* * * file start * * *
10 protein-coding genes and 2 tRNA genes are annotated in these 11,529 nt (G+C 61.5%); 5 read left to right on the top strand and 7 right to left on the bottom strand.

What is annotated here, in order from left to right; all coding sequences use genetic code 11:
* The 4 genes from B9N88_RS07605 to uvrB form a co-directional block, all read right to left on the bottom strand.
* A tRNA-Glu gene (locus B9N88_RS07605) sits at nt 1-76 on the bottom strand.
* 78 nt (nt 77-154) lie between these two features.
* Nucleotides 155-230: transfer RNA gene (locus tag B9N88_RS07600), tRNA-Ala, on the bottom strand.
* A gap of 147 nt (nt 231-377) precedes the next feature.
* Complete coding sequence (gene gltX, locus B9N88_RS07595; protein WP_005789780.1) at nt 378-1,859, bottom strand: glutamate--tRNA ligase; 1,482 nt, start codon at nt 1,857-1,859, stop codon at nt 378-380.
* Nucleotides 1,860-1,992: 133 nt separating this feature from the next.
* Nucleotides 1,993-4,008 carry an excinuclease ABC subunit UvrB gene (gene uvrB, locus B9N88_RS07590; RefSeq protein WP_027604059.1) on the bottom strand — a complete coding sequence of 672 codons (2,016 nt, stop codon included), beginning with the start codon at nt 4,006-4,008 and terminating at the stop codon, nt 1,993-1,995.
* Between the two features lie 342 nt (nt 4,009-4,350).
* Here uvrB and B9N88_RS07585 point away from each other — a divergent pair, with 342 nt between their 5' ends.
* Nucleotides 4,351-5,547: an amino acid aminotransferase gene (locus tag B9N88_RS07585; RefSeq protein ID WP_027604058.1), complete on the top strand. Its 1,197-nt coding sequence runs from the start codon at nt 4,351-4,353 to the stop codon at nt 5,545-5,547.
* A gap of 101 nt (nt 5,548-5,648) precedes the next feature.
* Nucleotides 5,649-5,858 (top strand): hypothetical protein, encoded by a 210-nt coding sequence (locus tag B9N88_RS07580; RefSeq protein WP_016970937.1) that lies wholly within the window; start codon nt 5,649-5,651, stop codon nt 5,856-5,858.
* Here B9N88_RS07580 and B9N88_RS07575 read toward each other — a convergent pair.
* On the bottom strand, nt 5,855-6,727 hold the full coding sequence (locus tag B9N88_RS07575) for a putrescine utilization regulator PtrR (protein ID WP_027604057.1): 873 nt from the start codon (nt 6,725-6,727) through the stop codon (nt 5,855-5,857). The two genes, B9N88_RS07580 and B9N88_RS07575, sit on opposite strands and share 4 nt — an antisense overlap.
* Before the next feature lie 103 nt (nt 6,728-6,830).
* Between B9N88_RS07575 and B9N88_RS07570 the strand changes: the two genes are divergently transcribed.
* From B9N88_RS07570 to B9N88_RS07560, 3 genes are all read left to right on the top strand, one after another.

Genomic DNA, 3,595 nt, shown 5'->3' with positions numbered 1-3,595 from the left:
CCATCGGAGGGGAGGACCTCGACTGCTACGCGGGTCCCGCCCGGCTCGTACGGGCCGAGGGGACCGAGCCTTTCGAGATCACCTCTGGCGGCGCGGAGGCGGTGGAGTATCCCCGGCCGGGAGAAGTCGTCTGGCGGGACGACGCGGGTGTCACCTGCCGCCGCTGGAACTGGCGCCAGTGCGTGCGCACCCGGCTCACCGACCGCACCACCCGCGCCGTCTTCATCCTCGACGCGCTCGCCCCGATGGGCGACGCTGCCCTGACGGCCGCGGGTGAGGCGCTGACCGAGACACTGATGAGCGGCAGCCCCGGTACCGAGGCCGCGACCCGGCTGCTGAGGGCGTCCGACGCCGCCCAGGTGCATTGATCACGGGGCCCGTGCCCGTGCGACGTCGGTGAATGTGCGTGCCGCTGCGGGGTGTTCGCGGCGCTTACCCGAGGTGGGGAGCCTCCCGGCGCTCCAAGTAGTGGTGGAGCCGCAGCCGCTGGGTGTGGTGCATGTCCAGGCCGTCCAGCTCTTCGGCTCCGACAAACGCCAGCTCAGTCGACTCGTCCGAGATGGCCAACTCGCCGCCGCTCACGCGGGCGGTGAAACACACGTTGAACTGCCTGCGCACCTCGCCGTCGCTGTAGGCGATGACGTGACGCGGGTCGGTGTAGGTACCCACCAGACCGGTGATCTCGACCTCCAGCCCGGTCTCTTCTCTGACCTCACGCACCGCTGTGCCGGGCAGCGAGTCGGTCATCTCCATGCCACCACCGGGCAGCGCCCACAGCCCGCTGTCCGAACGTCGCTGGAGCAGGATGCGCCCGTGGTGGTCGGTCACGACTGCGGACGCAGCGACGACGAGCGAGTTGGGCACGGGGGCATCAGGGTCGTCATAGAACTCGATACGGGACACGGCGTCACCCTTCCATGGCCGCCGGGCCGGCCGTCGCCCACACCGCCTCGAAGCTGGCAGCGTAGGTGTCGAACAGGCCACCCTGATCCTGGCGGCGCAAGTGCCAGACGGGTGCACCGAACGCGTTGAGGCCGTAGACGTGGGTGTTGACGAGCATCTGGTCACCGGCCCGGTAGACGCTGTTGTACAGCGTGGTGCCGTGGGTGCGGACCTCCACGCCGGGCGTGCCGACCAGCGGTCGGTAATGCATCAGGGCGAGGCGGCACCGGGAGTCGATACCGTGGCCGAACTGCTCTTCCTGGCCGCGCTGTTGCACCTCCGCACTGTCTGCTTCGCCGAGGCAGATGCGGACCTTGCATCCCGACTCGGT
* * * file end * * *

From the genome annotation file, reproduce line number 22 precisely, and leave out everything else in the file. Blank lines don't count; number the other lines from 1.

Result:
CCATCGGAGGGGAGGACCTCGACTGCTACGCGGGTCCCGCCCGGCTCGTACGGGCCGAGGGGACCGAGCCTTTCGAGATCACCTCTGGCGGCGCGGAGGCGGTGGAGTATCCCCGGCCGGGAGAAGTCGTCTGGCGGGACGACGCGGGTGTCACCTGCCGCCGCTGGAACTGGCGCCAGTGCGTGCGCACCCGGCTCACCGACCGCACCACCCGCGCCGTCTTCATCCTCGACGCGCTCGCCCCGATGGGCGACGCTGCCCTGACGGCCGCGGGTGAGGCGCTGACCGAGACACTGATGAGCGGCAGCCCCGGTACCGAGGCCGCGACCCGGCTGCTGAGGGCGTCCGACGCCGCCCAGGTGCATTGATCACGGGGCCCGTGCCCGTGCGACGTCGGTGAATGTGCGTGCCGCTGCGGGGTGTTCGCGGCGCTTACCCGAGGTGGGGAGCCTCCCGGCGCTCCAAGTAGTGGTGGAGCCGCAGCCGCTGGGTGTGGTGCATGTCCAGGCCGTCCAGCTCTTCGGCTCCGACAAACGCCAGCTCAGTCGACTCGTCCGAGATGGCCAACTCGCCGCCGCTCACGCGGGCGGTGAAACACACGTTGAACTGCCTGCGCACCTCGCCGTCGCTGTAGGCGATGACGTGACGCGGGTCGGTGTAGGTACCCACCAGACCGGTGATCTCGACCTCCAGCCCGGTCTCTTCTCTGACCTCACGCACCGCTGTGCCGGGCAGCGAGTCGGTCATCTCCATGCCACCACCGGGCAGCGCCCACAGCCCGCTGTCCGAACGTCGCTGGAGCAGGATGCGCCCGTGGTGGTCGGTCACGACTGCGGACGCAGCGACGACGAGCGAGTTGGGCACGGGGGCATCAGGGTCGTCATAGAACTCGATACGGGACACGGCGTCACCCTTCCATGGCCGCCGGGCCGGCCGTCGCCCACACCGCCTCGAAGCTGGCAGCGTAGGTGTCGAACAGGCCACCCTGATCCTGGCGGCGCAAGTGCCAGACGGGTGCACCGAACGCGTTGAGGCCGTAGACGTGGGTGTTGACGAGCATCTGGTCACCGGCCCGGTAGACGCTGTTGTACAGCGTGGTGCCGTGGGTGCGGACCTCCACGCCGGGCGTGCCGACCAGCGGTCGGTAATGCATCAGGGCGAGGCGGCACCGGGAGTCGATACCGTGGCCGAACTGCTCTTCCTGGCCGCGCTGTTGCACCTCCGCACTGTCTGCTTCGCCGAGGCAGATGCGGACCTTGCATCCCGACTCGGT